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1.
Fig. 1

Fig. 1. From: Coenzyme Q, oxidative stress and aging.

Relationship between CoQ9 (A) and CoQ10 (B) content of heart mitochondria from different species and maximum lifespan potential (MLSP) of the species, expressed as log10 units. (Adapted from data in Lass et al., 1997).

Rajindar S. Sohal, et al. Mitochondrion. ;7(Suppl):S103-S111.
2.
Fig. 3

Fig. 3. From: Coenzyme Q, oxidative stress and aging.

Relationship between rates of superoxide anion radical generation by cardiac submitochondrial particles from different species and amounts of CoQ9 (A) and CoQ10 (B) extracted from heart mitochondria. (From Lass et al., 1997).

Rajindar S. Sohal, et al. Mitochondrion. ;7(Suppl):S103-S111.
3.
Fig. 2

Fig. 2. From: Coenzyme Q, oxidative stress and aging.

Relationship between rate of superoxide anion radical generation by cardiac submitochondrial particles and maximum life span potential (MLSP) of different species, expressed as log10 units. (Adapted from data in Lass et al., 1997).

Rajindar S. Sohal, et al. Mitochondrion. ;7(Suppl):S103-S111.
4.
Fig. 4

Fig. 4. From: Coenzyme Q, oxidative stress and aging.

Rates of superoxide anion radical generation by CoQ-depleted/repleted rat (A) and bovine (B) heart submitochondrial particles (SMPs). Freeze-dried SMPs were depleted of native CoQ by six repeated extractions with pentane and reconstituted with specific amounts of CoQ homologues, followed by measurements of rates of O2˙̄ generation. (From Lass et al., 1997).

Rajindar S. Sohal, et al. Mitochondrion. ;7(Suppl):S103-S111.
5.
Fig. 8

Fig. 8. From: Coenzyme Q, oxidative stress and aging.

Survival plots for groups of 50 mice fed a control diet or low or high amounts of CoQ10. The low (0.72 mg/g of food) and high (2.81 mg/g) CoQ diets were introduced when the mice were 3.5 months of age and yielded daily CoQ intakes of approximately 93 or 371 mg/kg body weight throughout life. Survivorship, expressed as Kaplan-Meier probability, was not significantly different from the control for the mice with low or high intakes of CoQ (p>0.065, Tarone-Ware). Adapted from Sohal et al., 2006.

Rajindar S. Sohal, et al. Mitochondrion. ;7(Suppl):S103-S111.
6.
Fig. 5

Fig. 5. From: Coenzyme Q, oxidative stress and aging.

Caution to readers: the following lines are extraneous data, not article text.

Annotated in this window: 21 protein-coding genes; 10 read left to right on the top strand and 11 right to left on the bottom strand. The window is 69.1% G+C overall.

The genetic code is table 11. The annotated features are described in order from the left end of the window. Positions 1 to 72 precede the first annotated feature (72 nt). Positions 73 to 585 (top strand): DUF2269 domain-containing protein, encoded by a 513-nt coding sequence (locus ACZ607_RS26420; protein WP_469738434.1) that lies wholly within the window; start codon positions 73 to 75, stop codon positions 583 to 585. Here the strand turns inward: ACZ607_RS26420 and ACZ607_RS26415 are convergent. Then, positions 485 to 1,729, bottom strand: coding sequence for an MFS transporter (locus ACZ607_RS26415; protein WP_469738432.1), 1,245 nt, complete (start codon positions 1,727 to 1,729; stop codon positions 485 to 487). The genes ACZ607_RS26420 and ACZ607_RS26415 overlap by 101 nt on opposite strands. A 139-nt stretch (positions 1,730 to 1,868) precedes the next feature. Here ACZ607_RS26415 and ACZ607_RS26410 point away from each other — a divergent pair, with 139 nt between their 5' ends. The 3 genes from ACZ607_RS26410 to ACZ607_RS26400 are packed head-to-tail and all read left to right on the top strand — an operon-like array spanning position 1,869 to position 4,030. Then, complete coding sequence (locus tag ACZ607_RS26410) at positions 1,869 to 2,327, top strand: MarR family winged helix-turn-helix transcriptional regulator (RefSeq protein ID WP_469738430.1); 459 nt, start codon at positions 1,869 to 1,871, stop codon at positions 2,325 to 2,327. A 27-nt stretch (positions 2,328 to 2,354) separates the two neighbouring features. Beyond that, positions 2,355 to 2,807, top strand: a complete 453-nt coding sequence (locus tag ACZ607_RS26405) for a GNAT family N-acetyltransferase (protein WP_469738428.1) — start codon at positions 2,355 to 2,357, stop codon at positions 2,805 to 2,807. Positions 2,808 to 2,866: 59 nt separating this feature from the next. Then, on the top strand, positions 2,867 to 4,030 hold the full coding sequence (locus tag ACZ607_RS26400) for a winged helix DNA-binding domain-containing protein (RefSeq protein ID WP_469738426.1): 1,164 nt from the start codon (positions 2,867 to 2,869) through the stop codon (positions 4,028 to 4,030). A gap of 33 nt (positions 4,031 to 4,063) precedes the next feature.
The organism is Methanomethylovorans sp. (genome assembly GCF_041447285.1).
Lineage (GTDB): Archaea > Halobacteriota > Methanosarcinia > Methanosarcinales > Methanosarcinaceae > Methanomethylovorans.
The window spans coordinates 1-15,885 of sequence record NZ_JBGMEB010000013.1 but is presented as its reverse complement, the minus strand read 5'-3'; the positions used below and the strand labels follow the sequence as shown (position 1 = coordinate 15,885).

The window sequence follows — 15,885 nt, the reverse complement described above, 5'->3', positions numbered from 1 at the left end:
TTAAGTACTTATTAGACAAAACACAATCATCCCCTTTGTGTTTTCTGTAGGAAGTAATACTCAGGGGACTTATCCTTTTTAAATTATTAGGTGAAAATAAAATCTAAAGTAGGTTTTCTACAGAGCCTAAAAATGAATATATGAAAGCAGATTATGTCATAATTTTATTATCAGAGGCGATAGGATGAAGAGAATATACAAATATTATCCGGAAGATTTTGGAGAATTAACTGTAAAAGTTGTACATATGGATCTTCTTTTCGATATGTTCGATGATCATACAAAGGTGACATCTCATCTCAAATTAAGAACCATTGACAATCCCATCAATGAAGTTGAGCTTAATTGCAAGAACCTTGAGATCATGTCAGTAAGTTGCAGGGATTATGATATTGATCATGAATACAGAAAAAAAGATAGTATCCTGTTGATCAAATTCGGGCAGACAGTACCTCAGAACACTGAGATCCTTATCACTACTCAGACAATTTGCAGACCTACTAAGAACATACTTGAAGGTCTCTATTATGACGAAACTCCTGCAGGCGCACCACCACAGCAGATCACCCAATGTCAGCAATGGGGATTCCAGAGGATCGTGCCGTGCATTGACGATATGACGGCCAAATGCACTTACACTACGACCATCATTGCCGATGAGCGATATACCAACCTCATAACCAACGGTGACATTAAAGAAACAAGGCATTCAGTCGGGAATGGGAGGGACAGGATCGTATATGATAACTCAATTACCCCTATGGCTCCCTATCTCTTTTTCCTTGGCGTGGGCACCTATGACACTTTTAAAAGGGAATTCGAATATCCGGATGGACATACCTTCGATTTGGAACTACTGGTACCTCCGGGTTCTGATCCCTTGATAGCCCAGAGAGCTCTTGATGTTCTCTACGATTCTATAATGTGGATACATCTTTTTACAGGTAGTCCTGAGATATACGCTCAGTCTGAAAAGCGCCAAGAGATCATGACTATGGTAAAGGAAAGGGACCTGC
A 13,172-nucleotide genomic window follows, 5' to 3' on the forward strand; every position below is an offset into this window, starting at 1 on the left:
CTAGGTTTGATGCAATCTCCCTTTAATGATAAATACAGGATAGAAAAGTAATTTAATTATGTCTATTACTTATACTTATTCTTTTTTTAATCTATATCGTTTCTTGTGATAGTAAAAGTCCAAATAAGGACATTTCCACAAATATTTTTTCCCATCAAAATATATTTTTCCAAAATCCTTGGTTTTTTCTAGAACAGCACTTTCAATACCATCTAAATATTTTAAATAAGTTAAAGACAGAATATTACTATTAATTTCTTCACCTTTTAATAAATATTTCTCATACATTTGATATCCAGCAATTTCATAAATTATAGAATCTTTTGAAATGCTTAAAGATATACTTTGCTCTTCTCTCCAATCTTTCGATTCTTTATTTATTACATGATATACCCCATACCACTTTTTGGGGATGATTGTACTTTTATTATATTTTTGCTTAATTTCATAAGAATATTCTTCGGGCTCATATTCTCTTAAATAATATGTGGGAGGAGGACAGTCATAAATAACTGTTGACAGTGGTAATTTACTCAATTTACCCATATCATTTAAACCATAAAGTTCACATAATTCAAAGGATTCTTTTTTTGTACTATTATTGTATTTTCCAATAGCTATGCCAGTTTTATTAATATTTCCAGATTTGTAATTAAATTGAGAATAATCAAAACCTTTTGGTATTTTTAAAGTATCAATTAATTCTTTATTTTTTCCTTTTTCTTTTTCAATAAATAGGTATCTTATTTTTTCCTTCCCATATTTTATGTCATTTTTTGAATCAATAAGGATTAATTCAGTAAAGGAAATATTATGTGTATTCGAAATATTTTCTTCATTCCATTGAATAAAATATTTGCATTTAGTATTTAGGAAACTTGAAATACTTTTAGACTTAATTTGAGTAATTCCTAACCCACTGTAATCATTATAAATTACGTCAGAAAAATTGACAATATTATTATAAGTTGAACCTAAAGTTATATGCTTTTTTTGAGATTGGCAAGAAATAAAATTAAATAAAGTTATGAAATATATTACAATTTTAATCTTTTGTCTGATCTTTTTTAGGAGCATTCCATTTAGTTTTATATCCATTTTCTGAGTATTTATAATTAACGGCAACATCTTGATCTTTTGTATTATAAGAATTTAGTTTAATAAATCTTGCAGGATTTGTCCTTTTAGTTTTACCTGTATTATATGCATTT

Relationship between amounts of CoQ associated with membrane proteins and rate of superoxide anion radical generation by cardiac mitochondria of different mammalian species. Mitochondrial membrane proteins were isolated as deoxycholic acid (DOC) pelletable micelles, and the CoQ9 and CoQ10 content was determined by HPLC. The CoQ content (CoQ9 + CoQ10), retained in the mitochondrial DOC micelles in different species, is expressed as percent of the total amount of CoQ present in whole mitochondria and is plotted against the rate of O2˙̄ generation, reported previously by Lass et al., 1997.

Rajindar S. Sohal, et al. Mitochondrion. ;7(Suppl):S103-S111.
7.
Fig. 6

Fig. 6. From: Coenzyme Q, oxidative stress and aging.

Effect of CoQ10 intake on CoQ9 (top panels) and CoQ10 (bottom) content in mitochondria from different tissues of young adult mice (left) or rats (right). In studies on mice (Kamzalov et al., 2003), CoQ10 was added to the food yielding daily CoQ intakes of 148 or 654 mg/kg body weight for 11 weeks. Rats were fed an amount equivalent to the low dose (150 mg/kg/d) for 13 weeks prior to tissue collection (Kwong et al., 2002). Values are means ± SE for 5–8 mice or 6–7 rats; * p<0.05 when compared with the control group (planned individual comparison within one-way ANOVA). The mouse data are from Kamzalov et al., 2003.

Rajindar S. Sohal, et al. Mitochondrion. ;7(Suppl):S103-S111.
8.
Fig. 7

Fig. 7. From: Coenzyme Q, oxidative stress and aging.

Effect of coenzyme Q10 intake on α-tocopherol concentration in mitochondria from different tissues of young adult mice or rats. In studies on mice (Kamzalov et al., 2003), CoQ10 was added to the food in different amounts yielding daily CoQ intakes of 148 (low) or 654 (high) mg/kg body weight for 11 weeks. Rats consumed an amount equivalent to the low dose (150 mg/kg/d) for 13 weeks prior to tissue collection (Kwong et al., 2002). Values are means ± SE for 5–8 mice or 6–7 rats; * p<0.05 when compared with the control group (planned individual comparison within one-way ANOVA). Data for mouse are from Kamzalov et al., 2003; α-tocopherol concentrations in rat mitochondria are from previously unpublished data from the study described by Kwong et al., 2002.

Rajindar S. Sohal, et al. Mitochondrion. ;7(Suppl):S103-S111.

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